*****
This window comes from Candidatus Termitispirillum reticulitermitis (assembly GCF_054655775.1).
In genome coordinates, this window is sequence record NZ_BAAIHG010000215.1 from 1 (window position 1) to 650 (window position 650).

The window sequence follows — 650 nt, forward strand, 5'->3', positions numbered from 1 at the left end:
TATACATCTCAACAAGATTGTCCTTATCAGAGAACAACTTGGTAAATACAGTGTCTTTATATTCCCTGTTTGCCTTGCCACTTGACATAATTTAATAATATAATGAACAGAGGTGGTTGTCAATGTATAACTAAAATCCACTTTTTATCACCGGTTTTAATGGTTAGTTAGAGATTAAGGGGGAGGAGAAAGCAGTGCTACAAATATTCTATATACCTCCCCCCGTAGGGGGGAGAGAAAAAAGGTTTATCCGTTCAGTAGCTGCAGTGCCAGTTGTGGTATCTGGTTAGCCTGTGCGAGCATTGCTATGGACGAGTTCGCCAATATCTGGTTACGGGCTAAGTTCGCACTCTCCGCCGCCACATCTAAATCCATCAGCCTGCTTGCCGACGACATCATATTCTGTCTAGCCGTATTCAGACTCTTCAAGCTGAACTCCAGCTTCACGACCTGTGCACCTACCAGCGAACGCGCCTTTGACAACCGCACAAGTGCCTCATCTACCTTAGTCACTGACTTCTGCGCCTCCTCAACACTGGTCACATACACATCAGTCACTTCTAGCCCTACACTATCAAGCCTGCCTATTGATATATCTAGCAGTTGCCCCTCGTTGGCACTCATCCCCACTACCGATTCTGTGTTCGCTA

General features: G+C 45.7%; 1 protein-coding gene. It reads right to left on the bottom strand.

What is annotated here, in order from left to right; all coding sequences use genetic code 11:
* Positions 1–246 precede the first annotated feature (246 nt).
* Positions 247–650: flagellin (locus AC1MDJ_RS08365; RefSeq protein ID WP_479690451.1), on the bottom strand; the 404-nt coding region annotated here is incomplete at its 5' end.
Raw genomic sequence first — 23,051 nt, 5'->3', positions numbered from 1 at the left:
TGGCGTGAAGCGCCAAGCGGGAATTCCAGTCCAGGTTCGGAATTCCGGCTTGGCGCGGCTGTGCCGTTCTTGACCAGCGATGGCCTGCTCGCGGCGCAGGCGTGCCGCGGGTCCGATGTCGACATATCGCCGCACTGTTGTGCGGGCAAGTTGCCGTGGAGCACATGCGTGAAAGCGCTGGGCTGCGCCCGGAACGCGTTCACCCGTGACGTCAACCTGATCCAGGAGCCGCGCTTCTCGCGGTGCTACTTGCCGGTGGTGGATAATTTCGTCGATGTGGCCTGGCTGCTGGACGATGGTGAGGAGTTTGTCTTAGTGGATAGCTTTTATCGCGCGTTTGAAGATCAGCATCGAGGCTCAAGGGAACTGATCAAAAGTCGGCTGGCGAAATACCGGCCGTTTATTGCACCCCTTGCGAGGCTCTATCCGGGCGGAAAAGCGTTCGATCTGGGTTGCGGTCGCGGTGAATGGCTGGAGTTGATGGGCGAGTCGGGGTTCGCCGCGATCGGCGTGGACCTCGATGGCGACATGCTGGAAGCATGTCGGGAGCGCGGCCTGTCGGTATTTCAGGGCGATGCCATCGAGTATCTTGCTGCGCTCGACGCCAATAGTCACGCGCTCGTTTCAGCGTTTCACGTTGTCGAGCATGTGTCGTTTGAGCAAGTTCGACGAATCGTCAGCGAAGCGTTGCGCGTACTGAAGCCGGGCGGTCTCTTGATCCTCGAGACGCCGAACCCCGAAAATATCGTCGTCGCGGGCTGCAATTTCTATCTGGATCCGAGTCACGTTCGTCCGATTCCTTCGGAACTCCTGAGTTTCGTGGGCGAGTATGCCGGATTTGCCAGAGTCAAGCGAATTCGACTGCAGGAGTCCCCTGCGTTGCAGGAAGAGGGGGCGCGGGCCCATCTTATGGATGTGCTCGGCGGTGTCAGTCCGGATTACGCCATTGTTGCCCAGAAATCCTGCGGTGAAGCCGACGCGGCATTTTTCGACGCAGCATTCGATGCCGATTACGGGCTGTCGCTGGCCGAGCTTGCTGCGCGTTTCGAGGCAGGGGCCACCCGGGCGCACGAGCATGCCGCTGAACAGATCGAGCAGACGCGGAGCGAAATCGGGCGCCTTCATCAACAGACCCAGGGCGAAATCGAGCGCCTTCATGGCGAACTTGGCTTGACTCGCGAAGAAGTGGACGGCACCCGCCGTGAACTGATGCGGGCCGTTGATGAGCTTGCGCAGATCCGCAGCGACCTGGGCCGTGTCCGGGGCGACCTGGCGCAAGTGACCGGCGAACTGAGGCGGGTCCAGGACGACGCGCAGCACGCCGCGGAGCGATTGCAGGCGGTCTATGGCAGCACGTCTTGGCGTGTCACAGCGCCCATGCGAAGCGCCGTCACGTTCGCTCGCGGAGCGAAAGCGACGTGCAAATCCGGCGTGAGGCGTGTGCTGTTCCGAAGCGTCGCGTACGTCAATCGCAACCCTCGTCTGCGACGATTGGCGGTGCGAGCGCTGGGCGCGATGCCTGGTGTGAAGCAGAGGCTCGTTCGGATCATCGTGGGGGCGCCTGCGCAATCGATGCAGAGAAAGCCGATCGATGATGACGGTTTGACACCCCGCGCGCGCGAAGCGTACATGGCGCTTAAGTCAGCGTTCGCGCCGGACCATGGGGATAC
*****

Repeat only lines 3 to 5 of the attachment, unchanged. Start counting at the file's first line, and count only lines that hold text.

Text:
The window sequence follows — 650 nt, forward strand, 5'->3', positions numbered from 1 at the left end:
TATACATCTCAACAAGATTGTCCTTATCAGAGAACAACTTGGTAAATACAGTGTCTTTATATTCCCTGTTTGCCTTGCCACTTGACATAATTTAATAATATAATGAACAGAGGTGGTTGTCAATGTATAACTAAAATCCACTTTTTATCACCGGTTTTAATGGTTAGTTAGAGATTAAGGGGGAGGAGAAAGCAGTGCTACAAATATTCTATATACCTCCCCCCGTAGGGGGGAGAGAAAAAAGGTTTATCCGTTCAGTAGCTGCAGTGCCAGTTGTGGTATCTGGTTAGCCTGTGCGAGCATTGCTATGGACGAGTTCGCCAATATCTGGTTACGGGCTAAGTTCGCACTCTCCGCCGCCACATCTAAATCCATCAGCCTGCTTGCCGACGACATCATATTCTGTCTAGCCGTATTCAGACTCTTCAAGCTGAACTCCAGCTTCACGACCTGTGCACCTACCAGCGAACGCGCCTTTGACAACCGCACAAGTGCCTCATCTACCTTAGTCACTGACTTCTGCGCCTCCTCAACACTGGTCACATACACATCAGTCACTTCTAGCCCTACACTATCAAGCCTGCCTATTGATATATCTAGCAGTTGCCCCTCGTTGGCACTCATCCCCACTACCGATTCTGTGTTCGCTA

General features: G+C 45.7%; 1 protein-coding gene. It reads right to left on the bottom strand.